Last night, the Advisory Neighborhood Commission held a special meeting to discuss the 2010 Campus Plan.
Ed Solomon chaired the meeting because ANC Chairman Ron Lewis was home sick.
The first, and longest, topic of the night was student housing. Solomon started the discussion off with some background on the issue: the rise in students living off-campus in the past ten years and the University’s response to it, which was called a “second stamp card”. He recited the litany of programs the University has in started then handed the microphone off to Provost JimO’Donnell.
O’Donnell began the University’s response to the issue of student housing. He acknowledged the neighborhood’s concerns, but said, “We live under the constraint of finances.” Vice President ToddOlson outlined the Campus Plan in how it would strengthen on-campus student life. He argued that projects such as the New South student center and the library extension would make campus a more appealing home. New requirements such as making all transfer students under 21 live on campus and having all off-campus students sign community contracts are other measures the plan includes, according to Olson.
Lenore Rubino, president of the Burleith Citizens Association, stated that 48 percent of houses in Burleith are rentals, most of which are occupied by students. According to her, this number will grow if the Campus Plan passes.
“Band-aid solutions do nothing to mitigate problems,” she said, referring to the measures Solomon outlined. “The issue of students living off-campus needs to be addressed as nothing else will improve our quality of life,” she said to raucous applause from residents.
Last Monday, the Citizens Association of Georgetown hosted a forum to discuss proposed changes to city zoning regulations.
The meeting, which filled the Letelier Theater, brought Travis Parker of the D.C. Office of Planning to discuss what will be the first changes to the regulations since 1958. Although Parker mostly spoke about how the changes can affect the neighborhood, many questions focused around Georgetown University’s proposed campus plan.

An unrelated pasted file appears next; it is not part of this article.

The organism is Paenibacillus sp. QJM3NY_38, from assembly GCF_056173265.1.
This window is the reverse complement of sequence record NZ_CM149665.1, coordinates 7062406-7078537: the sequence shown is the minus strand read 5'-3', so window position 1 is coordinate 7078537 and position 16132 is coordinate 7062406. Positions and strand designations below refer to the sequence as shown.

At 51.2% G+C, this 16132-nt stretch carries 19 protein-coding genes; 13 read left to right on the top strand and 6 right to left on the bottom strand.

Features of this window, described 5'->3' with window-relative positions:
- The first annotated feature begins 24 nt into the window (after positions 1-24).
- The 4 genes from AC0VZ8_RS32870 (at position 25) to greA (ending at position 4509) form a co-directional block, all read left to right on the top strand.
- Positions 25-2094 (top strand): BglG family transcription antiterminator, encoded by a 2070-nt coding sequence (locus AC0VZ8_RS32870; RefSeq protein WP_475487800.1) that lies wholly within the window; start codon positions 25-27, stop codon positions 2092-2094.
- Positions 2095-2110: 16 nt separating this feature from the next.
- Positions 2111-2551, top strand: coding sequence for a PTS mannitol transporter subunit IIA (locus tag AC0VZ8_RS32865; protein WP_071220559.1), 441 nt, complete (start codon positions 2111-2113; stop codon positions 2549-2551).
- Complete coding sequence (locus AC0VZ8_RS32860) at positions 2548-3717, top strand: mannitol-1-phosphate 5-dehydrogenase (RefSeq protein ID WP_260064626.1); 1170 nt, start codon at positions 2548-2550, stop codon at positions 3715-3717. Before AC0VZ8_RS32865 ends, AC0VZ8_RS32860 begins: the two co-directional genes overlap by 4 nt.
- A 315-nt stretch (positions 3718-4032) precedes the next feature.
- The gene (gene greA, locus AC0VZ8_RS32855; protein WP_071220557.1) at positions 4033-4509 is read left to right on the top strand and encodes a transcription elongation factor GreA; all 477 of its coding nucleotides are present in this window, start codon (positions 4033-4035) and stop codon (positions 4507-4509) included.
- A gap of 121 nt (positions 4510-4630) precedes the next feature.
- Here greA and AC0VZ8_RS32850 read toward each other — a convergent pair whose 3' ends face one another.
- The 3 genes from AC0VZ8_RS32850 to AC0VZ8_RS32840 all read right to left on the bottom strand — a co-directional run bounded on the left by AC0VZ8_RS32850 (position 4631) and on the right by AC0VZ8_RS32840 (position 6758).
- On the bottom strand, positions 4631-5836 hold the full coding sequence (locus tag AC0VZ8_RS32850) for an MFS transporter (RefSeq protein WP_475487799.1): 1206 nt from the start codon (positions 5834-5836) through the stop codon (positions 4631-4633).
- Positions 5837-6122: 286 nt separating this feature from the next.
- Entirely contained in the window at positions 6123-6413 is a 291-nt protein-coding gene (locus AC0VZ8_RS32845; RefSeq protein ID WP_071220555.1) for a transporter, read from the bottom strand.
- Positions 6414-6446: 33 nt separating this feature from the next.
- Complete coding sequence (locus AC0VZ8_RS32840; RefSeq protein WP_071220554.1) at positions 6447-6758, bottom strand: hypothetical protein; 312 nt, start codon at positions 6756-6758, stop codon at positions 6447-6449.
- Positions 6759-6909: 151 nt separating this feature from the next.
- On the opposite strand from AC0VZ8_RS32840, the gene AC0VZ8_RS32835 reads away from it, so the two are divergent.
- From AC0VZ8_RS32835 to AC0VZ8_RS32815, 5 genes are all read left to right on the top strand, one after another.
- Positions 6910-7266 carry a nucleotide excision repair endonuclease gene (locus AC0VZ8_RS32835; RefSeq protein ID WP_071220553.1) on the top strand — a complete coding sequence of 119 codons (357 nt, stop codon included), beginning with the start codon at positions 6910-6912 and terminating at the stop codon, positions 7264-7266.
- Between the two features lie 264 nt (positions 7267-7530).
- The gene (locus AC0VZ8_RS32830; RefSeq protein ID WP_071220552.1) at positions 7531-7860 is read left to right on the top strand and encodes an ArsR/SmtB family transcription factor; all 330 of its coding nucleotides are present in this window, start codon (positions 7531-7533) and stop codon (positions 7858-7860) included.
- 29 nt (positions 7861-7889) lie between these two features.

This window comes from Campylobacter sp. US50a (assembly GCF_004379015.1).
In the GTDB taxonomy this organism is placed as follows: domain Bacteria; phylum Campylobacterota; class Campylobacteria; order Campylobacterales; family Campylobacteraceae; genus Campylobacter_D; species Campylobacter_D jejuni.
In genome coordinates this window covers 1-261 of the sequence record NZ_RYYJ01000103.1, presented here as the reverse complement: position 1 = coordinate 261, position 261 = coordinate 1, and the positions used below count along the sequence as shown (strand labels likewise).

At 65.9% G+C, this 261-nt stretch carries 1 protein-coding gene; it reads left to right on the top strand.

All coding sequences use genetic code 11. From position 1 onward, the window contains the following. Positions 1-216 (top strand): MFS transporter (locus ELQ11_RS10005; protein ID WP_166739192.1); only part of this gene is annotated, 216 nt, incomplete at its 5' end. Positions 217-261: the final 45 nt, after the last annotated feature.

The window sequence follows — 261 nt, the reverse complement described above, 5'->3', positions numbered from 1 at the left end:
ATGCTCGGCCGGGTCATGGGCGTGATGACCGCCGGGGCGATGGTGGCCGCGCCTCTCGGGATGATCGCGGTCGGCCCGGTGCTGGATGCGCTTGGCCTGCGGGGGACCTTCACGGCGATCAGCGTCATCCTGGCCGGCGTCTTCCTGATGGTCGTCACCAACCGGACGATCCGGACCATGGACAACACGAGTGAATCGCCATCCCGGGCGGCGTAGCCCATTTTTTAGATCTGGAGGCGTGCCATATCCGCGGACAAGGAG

According to the Georgetown Dish, one resident waited over an hour in an aisle to ask how the neighbors can have their voices heard without being “steamrolled” by the University. Parker responded to this, and similar questions, by directing neighbors to voice their opinions to the Zoning Commission.
“The Zoning Commission is, in my experience, very good about listening to concerns and if not resolving them, at least addressing them,” Parker said.
Thursday night’s Burleith Citizens Association meeting featured an appearance by Ward 2 Councilmember Jack Evans, who answered residents’ concerns about Georgetown’s 2010 campus plan.
While standing between two of the BCA’s ubiquitous “Our Homes, Not GU’s Dorm” lawn signs, Evans voiced his support for Burleith residents. However, he also told the crowd that he has little control over the D.C. Zoning Commission, the judicial body that will rule on the plan.
“It’s not something I can make happen for you, or make happen for anybody,” he said. “I wish I could solve your problem with a magic wand, but I can’t.”
Last April, the Burleith Citizens Association started soliciting donations for their anti-Campus Plan campaign; five months and $11,000 later, the community group has finally hired zoning and urban planning consultants to help build their case.
“As we move into the fall, activity surrounding the GU campus plan will heat up,” BCA President Lenore Rubinowrote in the Burleith Bell [PDF], a monthly newsletter. “The BCA in conjunction with the Citizens’ Association of Georgetown is working with our consultants to build our case before the zoning commission.”
In this week’s edition of “How Burleith Residents Misunderstand the 2010 Campus Plan,” we take a look at Lenore Rubino, President of the Burleith Citizens’ Associations. This gem of a line is from an email Rubino sent out over the Burleith listserv:
“Good for all: More on-campus, affordable housing that accommodates student needs. I would think university students, no matter where they are located, would want and demand safe, affordable, convenient on-campus housing, especially at the tuition rates some universities are charging.”
Sigh. I’m not sure where Rubino thinks the University can build more on-campus housing. Neighbors often cite the fact that an architectural firm identified space for 800 additional beds on campus—if the University built on every plot of open space there exists on campus. (And built only dorm-style housing that no student would ever opt to live in as an upperclassman.)
I’m also not sure why Rubino thinks that new on-campus housing would be less expensive than off-campus housing. It certainly isn’t more affordable now.